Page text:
In the 8th inning and a lead of three runs or less, it is a familiar sight to have the bullpen gate squeak open, and, amidst a sea of loyal cheers and one of the four classic rock songs WMMR will play, the Phillies closer will come scampering toward the mound from the outfield, get three outs, we all get to here Drama from Entourage” scream “VICTORY!!” and then it’s off to swear loudly at each other in the parking lot as we all simultaneously head for I-95.
That man was Brad Lidge.
Who knows where Brad is these days? Alone in the desert? Trapped in the hypercube? The 15 day disabled list (Yes, that one)? The point is, even if he were here, his days of a functioning slider and falling to his knees with joy are behind him, and we are left with a rusty toolbox of decisions to make.
One of those tools is Jose Contreras, who, after over two decades in professional baseball, recorded his first save just the other day. And last night, as hard as he tried not to, he got his second.
Phillies 5, Cubs 4
The epitome of Contreras’ strangeness as a reliever was no more in-your-face than his 11-pitch battle with Alphonso Soriano, a guy who’s decline hasn’t been pretty or subtle to watch–much like Placido Polanco’s inexplicable sheer volume of errors in the past few days.
It was like two elder wolves circling each other, hoping that the other’s death could prove they still had what it takes to be in the pack. And then, at precisely the critical moment, of them has a stroke and dies instantly. Y… yay?
Contreras came inside on Soriano without any sort of shame or restrain, which may or may not have been on purpose. I seem to remember the Cubs outfielder dodging pitches like he was getting shot at in an Old West saloon. After fouling off an entire aisle in a sporting goods store, we reached the playoff pitch for millionth time and everyone leaned close to their televisions and said, just as they had so many times before, “Okay, this one has to be the pitch that gets him.”
Well, it got him, all right. It got him right in the back.
Once again, we started the top of the ninth with the leadoff runner on. Mike Fontenot, clearly not as patient as Soriano to get on base, whacked a single and sort of shrugged at Soriano from first base, as if to say, “… or you could just do that.“
And so, we once more found ourselves needing three outs to win, but instead, we had runners on first and third, zero outs, and Jose Contreras looking as dominant as a dead wolf lying in the woods.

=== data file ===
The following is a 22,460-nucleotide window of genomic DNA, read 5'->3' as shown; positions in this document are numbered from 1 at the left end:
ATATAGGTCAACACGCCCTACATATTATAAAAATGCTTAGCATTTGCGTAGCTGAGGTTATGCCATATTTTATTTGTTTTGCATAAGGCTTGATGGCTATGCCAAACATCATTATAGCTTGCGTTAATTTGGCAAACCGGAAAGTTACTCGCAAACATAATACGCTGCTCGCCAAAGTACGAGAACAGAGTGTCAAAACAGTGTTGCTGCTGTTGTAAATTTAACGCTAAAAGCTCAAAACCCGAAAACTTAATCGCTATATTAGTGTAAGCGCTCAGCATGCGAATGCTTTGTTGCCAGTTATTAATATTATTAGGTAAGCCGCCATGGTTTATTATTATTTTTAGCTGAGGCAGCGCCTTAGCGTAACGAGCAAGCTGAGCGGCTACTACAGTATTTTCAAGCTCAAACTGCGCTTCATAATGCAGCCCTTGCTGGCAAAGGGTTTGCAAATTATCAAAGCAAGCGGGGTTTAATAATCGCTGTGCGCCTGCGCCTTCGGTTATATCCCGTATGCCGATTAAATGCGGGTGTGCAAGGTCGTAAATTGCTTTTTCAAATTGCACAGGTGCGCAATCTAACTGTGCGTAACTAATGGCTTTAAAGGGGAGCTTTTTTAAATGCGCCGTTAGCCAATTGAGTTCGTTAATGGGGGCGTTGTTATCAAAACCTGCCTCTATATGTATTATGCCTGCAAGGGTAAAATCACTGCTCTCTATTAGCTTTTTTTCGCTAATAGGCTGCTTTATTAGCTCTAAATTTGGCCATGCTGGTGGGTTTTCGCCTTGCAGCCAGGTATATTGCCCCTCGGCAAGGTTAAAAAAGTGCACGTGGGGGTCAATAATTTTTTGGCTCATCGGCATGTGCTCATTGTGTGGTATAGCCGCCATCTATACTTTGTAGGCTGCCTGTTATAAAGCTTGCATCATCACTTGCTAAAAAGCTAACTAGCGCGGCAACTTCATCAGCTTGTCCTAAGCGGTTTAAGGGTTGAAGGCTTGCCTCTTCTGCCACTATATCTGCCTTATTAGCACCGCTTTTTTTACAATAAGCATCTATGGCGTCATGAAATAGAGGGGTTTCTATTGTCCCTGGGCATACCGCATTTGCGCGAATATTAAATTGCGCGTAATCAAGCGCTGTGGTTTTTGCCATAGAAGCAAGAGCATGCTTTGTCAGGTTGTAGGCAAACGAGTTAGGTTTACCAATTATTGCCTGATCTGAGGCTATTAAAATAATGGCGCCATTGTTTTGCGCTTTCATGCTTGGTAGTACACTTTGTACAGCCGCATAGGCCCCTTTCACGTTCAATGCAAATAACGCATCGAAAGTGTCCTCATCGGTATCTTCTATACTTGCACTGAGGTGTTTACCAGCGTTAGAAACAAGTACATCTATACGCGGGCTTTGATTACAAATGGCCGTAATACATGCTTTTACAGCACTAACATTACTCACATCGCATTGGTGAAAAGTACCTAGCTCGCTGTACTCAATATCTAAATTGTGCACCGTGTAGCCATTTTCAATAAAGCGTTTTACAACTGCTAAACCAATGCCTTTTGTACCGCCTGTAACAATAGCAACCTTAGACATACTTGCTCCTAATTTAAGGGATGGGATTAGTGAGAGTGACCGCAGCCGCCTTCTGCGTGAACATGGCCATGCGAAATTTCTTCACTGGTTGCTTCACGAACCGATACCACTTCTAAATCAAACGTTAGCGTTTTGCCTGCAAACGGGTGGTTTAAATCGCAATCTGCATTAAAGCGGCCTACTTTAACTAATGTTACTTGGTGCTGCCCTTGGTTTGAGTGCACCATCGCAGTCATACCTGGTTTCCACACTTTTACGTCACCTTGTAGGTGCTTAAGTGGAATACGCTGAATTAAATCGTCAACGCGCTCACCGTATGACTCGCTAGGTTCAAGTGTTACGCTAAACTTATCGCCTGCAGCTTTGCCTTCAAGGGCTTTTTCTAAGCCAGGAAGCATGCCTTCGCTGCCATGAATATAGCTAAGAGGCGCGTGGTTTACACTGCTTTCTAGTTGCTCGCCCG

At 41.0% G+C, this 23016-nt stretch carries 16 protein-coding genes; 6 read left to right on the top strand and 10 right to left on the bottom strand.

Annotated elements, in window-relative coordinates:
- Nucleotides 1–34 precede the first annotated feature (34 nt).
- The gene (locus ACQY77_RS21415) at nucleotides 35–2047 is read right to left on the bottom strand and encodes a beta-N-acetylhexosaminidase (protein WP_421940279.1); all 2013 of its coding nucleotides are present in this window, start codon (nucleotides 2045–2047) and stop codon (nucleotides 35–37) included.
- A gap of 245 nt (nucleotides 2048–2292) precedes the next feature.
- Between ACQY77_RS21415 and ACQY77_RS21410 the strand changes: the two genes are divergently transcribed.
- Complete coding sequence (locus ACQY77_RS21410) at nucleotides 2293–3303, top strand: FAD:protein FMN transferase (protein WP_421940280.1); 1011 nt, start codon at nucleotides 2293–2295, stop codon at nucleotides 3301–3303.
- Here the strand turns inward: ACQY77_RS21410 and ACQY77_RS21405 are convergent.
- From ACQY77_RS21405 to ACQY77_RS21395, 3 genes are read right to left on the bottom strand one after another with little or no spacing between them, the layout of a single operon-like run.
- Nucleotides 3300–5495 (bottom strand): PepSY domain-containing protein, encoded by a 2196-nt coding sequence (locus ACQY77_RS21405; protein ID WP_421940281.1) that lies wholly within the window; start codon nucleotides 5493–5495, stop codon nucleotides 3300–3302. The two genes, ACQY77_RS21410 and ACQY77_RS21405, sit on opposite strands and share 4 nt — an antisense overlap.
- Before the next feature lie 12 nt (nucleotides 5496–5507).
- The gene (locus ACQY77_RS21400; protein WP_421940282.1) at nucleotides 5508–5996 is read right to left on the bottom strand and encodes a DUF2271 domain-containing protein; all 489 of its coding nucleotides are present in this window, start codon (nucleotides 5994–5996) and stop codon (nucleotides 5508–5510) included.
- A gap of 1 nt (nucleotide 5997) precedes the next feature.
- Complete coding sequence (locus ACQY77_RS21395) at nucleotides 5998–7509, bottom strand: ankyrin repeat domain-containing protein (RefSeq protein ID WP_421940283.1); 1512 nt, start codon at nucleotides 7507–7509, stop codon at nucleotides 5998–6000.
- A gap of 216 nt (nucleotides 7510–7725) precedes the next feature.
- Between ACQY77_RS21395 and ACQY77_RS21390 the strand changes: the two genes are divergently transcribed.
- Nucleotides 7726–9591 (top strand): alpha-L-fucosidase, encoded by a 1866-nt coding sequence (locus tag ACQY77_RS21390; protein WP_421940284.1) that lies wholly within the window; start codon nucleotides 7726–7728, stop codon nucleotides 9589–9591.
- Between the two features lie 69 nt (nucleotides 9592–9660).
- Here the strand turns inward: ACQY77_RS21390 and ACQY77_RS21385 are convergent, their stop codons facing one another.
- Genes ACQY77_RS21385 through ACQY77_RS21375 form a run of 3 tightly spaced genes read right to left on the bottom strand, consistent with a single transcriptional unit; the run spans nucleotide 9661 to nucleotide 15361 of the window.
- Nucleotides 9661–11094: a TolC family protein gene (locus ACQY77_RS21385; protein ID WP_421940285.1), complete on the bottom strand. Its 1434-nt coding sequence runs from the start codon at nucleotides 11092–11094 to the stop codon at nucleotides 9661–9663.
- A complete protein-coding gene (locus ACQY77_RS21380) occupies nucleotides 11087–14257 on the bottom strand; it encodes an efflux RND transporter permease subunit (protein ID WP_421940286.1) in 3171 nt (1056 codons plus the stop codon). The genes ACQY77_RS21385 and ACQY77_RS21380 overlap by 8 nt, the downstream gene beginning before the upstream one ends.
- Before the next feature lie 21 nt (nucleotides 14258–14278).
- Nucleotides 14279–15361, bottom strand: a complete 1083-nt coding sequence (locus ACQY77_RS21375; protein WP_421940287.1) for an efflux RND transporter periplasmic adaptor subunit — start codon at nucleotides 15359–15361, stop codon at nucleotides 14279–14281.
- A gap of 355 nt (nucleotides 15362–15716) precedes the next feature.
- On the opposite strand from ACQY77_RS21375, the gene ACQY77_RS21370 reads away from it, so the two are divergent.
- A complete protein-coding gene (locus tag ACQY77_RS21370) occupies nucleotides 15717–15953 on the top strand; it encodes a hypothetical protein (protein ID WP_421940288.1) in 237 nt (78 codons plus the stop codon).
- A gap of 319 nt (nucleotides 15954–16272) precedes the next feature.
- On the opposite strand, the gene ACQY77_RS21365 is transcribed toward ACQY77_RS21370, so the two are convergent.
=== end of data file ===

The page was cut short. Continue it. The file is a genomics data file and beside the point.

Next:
A breeze swirled over Citizens Bank Park and those hideously enraged fans still sitting in their seats in glorious sunshine, heads in their hands, patience draining, kids pulling at their shirt tails to go home, were all hoping for the best, but finding it difficult to stop the slow vortex of dark thoughts from consuming their brains.
Somebody was going to get the ball out of the infield. Somebody was going to poke one up the middle. Somebody was going to draw a walk without even trying, or the third strike would skip past Paul Hoover, or a child behind the backstop would sneeze and derail Contreras’ delicate concentration, or a secuirty guard would accidentally taser his own foot, or an actual wolf was going to run out onto the field, whisper something prophetic in Contreras ear, and disappear into the wind.
Something was going to happen, but it was not going to be good.
Starlin Castro strolled toward home plate, having spent the majority of this two game series ruining my week. If there was anyone Cubs’ fans wanted at bat right now, it was him. If there was anybody Phillies’ fans wanted to just shut up already, it was him. And possibly that guy screaming “SHOW ‘UM WHAT YOU GOT KID” to the 38-year-old man currently pitching for us.
Six strikes later, there were two outs, and Castro was ass-down on the Cubs bench next to Aramis Ramirez, both of whom were probably not quite sure what just happened. Contreras had torn them both down and left himself with one final exit strategy: get a single out.
Of course, if the past half inning were any indication, this could go wildly far in either direction. Would Contreras put it past Geovany Soto to end it? Or would Soto take his head off with a line drive? Literally, it seemed, anything could happen.
I didn’t know what to do from my spot on the couch. Clench fists? Grind teeth? Scream and yell? Relax? Solve a Rubik’s Cube? Nothing felt right. Nothing felt certain.
Fortunately, I didn’t have to dwell on this for very long, and Soto popped out to Ryan Howard to end the madness.
Guys. The Phillies need a closer.